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Brian Lynch

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BRIAN LYNCH

Jazz fans don't usually start with trumpeter Brian Lynch when they name the young lions who came of age in the 80s--even though at 42 he's only five years older than Wynton Marsalis, and can play rings around most of his contemporaries. Talk to musicians, though, and Lynch's secure place in the modern jazz mainstream becomes obvious: he's earned it with both his muscular technique and the way he solos from the ground up, building chorus after chorus on rock-solid motivic foundations. Spheres of Influence (Sharp Nine), arguably his best recording, arrived more than 15 months ago, and the album's variety spotlights the pillars that support Lynch's horn. Quartet tracks highlighting those lean, clean solos confirm his membership in the club that includes Kenny Dorham, Lee Morgan, and Woody Shaw; hard-bopping quintet sides reference both Lynch's tenure in Art Blakey's Jazz Messengers and his present gig with Phil Woods's quintet. Several tunes feature lacerating Latin rhythms, and a couple more burn with a five-piece brass section--reflecting the trumpeter's mid-90s work in Eddie Palmieri's octet. Lynch's bubbling, inventive lines almost always pause or jump at just the right moment, and like good barbecue sauce, his spicy tone has a hint of sugar. He sounds terrific on disc and in concert, but he's famously hungry for the spontaneity of after-hours jam sessions--which rarely end before Lynch has packed up his horn. This weekend he'll have it both ways--in a formal gig with after-hours informality--when he becomes the latest guest soloist to lend his allure to Lush Life. Lynch will perform with the house band, the John Campbell Trio, which sounds great all on its own and makes visitors sound even better. Friday and Saturday, 9:30 PM, Lush Life, 226 E. Ontario; 312-649-5874. NEIL TESSER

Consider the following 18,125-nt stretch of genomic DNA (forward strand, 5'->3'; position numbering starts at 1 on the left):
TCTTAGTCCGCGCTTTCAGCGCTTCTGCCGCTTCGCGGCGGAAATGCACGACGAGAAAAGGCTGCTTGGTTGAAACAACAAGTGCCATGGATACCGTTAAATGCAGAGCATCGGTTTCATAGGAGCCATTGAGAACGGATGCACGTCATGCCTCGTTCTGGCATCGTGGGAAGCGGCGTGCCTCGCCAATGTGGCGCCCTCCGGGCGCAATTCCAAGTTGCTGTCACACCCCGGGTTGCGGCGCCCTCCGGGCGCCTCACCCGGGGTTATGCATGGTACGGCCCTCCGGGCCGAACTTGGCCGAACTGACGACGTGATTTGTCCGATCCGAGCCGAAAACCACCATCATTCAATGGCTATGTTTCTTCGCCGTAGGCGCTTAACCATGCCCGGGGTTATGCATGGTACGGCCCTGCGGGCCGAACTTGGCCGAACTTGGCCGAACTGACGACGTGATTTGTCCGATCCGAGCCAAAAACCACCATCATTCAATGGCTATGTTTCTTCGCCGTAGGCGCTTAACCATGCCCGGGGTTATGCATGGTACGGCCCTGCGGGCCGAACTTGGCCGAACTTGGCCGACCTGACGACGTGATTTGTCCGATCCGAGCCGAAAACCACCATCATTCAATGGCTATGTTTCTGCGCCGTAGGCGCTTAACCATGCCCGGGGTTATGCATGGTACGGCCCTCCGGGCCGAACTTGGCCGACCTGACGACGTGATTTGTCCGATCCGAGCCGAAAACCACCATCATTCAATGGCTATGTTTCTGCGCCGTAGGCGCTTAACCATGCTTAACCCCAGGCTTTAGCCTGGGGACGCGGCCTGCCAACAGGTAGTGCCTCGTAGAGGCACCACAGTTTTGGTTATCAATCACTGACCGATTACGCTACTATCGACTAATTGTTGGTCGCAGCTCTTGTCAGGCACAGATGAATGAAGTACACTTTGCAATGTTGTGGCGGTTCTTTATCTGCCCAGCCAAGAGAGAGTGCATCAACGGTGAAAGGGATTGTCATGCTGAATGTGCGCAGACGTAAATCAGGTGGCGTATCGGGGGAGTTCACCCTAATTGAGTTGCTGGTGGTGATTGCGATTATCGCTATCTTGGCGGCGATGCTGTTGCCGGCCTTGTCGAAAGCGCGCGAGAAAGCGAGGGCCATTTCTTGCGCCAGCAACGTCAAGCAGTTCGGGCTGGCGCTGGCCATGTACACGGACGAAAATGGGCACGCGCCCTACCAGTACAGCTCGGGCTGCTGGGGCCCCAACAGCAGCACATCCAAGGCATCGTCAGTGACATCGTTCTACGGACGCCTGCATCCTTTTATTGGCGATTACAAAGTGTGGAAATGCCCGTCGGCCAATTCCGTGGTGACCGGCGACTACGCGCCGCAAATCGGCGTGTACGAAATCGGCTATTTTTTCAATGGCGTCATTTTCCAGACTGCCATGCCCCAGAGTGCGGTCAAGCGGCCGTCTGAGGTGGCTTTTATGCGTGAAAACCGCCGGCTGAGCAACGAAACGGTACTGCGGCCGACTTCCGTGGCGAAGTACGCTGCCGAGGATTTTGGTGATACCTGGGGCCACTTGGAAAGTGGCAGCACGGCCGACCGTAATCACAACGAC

Art accompanying story in printed newspaper (not available in this archive): photo by John Abbott.

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